Regional competition develops combat effective marksmen through competition

National Guard Marksmanship Training Center
Story by Maj. Theresa Austin

Date: 07.28.2018
Posted: 08.26.2018 19:49
News ID: 290347
2018 Marksmanship Advisory Council Region Three Championship

~South Carolina National Guard wins the MAC III Regionals
by Maj. Theresa Austin, National Guard Marksmanship Training Center

TULLAHOMA, Tenn. – National Guard Soldiers from six states gathered at the Volunteer Training Site in Tullahoma, Tenn. July 27-28, 2018 to compete in the Marksmanship Advisory Council (MAC) Region Three-Small Arms Championship.

South Carolina took first place overall, while the Kentucky team placed in second and Tennessee placed in third. Kentucky, also, claims the individual open class champion, Sgt. Dwight Bushong, and Georgia claims the individual novice class champion, Sgt. Ryan Machan, and Rifle Excellence in Combat (EIC) Champion, Chief Warrant Officer 3 Caleb Ralston.

The first place team consists of Tech. Sgt. Kenvyn Lewis, Air National Guard; Staff Sgt. Patrick Stuckey, Army National Guard; Staff Sgt. Matt David, Army National Guard; and Spc. John Jordan, Army National Guard; all of the South Carolina National Guard. Jordan was, also, the Pistol EIC Champion.

Each MAC Regional Competition and TAG Match holds an EIC event, for pistol and rifle that have their own Gold, Silver and Bronze Badges.

“Many people don’t realize that there are many more prestigious marksmanship badges than the three marksmanship qualification badges, and some of those are the Excellence in Combat (EIC) Badge and Distinguished Shooter,” said Air Force Master Sgt. Mike Brumer, the new Tennessee State Marksmanship Coordinator.

The top three marksmanship badges an individual can earn are Distinguished (International Shooter, Rifleman, and Pistol) according to the Guide to the Wear and Appearance of Army Uniforms and Insignia DA PAM 670–1 chapter 20 paragraph 15.

“The heritage behind it gives it its level of importance and meaning, and being Distinguished is the pinnacle for a shooter,” Brumer continued.

Distinguished refers to the marksmanship skill level of a shooter, which is determined by an individuals performance over years of competition in the EIC event.

“The EIC program encourages others to become more combat effective and share their knowledge base with others back in their home units who don’t participate,” stated Brumer.

“It’s not a shooting club, like many think,” continued Brumer referring to marksmanship competitions like the MAC regional. “It’s a developmental program to improve combat effectiveness.”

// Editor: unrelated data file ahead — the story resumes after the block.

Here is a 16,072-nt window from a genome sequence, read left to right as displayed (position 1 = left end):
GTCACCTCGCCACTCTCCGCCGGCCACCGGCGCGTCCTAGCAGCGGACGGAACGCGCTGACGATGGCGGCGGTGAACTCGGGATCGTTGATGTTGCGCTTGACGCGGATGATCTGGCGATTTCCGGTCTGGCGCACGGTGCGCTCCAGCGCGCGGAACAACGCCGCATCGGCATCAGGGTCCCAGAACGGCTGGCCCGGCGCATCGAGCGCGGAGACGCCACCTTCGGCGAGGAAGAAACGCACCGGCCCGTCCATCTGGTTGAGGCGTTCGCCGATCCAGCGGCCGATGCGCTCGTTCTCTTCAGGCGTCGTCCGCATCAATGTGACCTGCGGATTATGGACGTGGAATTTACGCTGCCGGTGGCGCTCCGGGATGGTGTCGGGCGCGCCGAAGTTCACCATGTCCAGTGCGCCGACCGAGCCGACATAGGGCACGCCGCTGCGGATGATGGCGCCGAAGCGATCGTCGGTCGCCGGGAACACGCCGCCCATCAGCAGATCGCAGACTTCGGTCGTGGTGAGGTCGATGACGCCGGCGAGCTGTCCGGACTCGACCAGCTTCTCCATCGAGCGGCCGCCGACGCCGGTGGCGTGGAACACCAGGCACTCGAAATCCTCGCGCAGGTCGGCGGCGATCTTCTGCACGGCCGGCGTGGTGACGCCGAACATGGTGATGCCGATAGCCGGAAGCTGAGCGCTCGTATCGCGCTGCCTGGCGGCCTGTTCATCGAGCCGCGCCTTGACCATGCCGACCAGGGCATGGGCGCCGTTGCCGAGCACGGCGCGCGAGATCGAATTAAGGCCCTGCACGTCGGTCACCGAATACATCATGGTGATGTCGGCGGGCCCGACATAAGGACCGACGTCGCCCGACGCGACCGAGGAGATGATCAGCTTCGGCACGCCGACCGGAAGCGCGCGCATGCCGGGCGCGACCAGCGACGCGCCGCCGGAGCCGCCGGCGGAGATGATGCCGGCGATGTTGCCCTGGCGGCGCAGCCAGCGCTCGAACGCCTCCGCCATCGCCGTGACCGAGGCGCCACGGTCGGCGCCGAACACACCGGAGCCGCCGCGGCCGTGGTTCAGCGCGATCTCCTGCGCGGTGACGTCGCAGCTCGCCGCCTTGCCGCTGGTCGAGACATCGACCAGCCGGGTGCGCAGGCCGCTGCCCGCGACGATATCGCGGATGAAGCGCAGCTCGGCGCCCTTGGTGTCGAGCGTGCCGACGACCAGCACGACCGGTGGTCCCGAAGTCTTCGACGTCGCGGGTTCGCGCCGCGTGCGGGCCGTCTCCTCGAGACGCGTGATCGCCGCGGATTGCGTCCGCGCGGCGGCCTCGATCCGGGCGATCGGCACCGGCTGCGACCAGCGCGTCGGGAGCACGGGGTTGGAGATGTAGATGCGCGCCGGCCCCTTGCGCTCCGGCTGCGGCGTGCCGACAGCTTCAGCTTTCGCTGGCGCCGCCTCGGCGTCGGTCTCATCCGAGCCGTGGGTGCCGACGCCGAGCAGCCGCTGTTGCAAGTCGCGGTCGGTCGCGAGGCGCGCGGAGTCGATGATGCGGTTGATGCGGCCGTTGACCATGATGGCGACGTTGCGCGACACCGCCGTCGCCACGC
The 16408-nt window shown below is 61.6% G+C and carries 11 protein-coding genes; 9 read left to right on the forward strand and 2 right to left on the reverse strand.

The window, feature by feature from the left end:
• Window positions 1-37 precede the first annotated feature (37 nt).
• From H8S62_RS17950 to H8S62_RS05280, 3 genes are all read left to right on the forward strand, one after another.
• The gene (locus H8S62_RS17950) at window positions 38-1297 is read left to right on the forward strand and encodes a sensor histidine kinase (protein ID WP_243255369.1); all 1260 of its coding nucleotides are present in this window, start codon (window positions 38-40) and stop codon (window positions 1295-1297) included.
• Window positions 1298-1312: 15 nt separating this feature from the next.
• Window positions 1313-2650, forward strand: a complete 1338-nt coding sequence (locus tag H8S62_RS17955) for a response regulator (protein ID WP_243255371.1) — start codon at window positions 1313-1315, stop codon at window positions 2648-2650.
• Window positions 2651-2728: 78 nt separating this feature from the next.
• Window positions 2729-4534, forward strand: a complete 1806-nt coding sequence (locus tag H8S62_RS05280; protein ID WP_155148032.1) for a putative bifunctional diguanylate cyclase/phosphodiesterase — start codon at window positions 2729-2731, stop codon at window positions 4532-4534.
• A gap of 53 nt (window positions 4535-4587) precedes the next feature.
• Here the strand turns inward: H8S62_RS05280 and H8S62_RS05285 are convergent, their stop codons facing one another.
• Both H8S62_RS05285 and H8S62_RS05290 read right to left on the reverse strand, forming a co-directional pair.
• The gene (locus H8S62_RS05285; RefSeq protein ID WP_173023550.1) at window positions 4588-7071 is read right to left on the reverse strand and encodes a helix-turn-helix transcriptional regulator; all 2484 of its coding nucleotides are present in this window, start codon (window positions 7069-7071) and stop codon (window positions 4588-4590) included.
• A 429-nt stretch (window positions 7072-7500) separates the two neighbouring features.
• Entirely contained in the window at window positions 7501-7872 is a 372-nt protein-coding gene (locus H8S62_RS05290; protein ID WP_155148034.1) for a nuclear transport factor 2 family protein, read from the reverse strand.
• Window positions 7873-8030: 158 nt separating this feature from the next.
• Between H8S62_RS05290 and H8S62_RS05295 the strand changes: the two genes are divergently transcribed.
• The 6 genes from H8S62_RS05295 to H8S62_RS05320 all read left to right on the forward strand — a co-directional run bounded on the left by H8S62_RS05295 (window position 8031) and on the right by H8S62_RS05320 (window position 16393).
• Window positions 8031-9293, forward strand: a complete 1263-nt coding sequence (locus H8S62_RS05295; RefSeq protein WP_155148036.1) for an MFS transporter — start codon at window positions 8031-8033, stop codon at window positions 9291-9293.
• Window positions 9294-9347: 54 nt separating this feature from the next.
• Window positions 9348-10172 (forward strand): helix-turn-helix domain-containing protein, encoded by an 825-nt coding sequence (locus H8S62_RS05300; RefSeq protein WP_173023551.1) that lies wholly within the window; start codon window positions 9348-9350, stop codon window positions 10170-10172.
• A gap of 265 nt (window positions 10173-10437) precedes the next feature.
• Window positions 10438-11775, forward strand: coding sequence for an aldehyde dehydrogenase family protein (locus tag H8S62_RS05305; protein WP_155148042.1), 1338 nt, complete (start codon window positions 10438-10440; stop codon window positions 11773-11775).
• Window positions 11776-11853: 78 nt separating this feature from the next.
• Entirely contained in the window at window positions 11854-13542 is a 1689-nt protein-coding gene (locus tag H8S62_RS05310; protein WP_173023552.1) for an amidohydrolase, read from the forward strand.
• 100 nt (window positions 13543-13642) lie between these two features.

“A marksmanship event,” he expanded, “is not just a competition it’s a training event. It’s, also, a place where we find new shooters and where we kind of identify those that we seek to go back to their units to become trainers there, but also developmental shooters that we want to spend time and energy on to maybe become State representatives at the Wilson Matches or maybe Camp Perry.”

The National Guard Winston P. Wilson Matches held at Robinson Maneuver Training Center, Ark. and the Civilian Marksmanship Matches held at Camp Perry, Ohio are national level matches that are advanced competitive training events.

“Sgt. Amanda Gentry is a fulltime Army National Guard supply sergeant for the Volunteer Training Site (VTS) in Smyrna, Tenn. and is one of our newest developmental shooters,” said Brumer.

Not only is she the supply sergeant, but she helps on the many ranges they conduct throughout the year as well.

Soldiers go to the VTS before they go to their pre-mobilization stations, said Gentry. “We have a lot of Soldiers that are deploying that come through there, so I work the range a lot.”

Gentry, being a developmental shooter for Tenn. puts her advanced knowledge to good use in her home unit that not just helps them out, but, also, a multitude of Tenn. Soldiers who go through that training site before they deploy.

“I can bring this back to other Soldiers when I am working the range over there and help them out when they aren’t shooting very well. You learn a lot out here,” she said referring to participating in marksmanship events like the MAC, “that you can bring back to other Soldiers that are about to put it to use.”

Not only is this practical for Gentry, but, also, enjoyable as a stress reliever.

“Shooting for me is a stress reliever and it’s so out of the ordinary as a supply sergeant,” she shared. “There is a lot of stress behind that and coming here, out of the office, is relaxing, because I can focus on just one thing, instead of a million things at once, learning something new.”

This stress reliever teaches self-control under pressure and helps Soldiers become more combat effective.

Brumer shared a quote about self-control and said, as the new State marksmanship coordinator, he hopes to make it the motto of the Tenn. National Guard Marksmanship Program, because this is what they aspire to.

Brumer shared, "I believe it was President Theodore Roosevelt who said, 'A good shot must necessarily be a good man since the essence of good marksmanship is self-control and self-control is the essential quality of a good man.'”

To find out more about how to participate contact the National Guard Marksmanship Training Center at 501-212-4420/4517/4520 and or visit us on Facebook.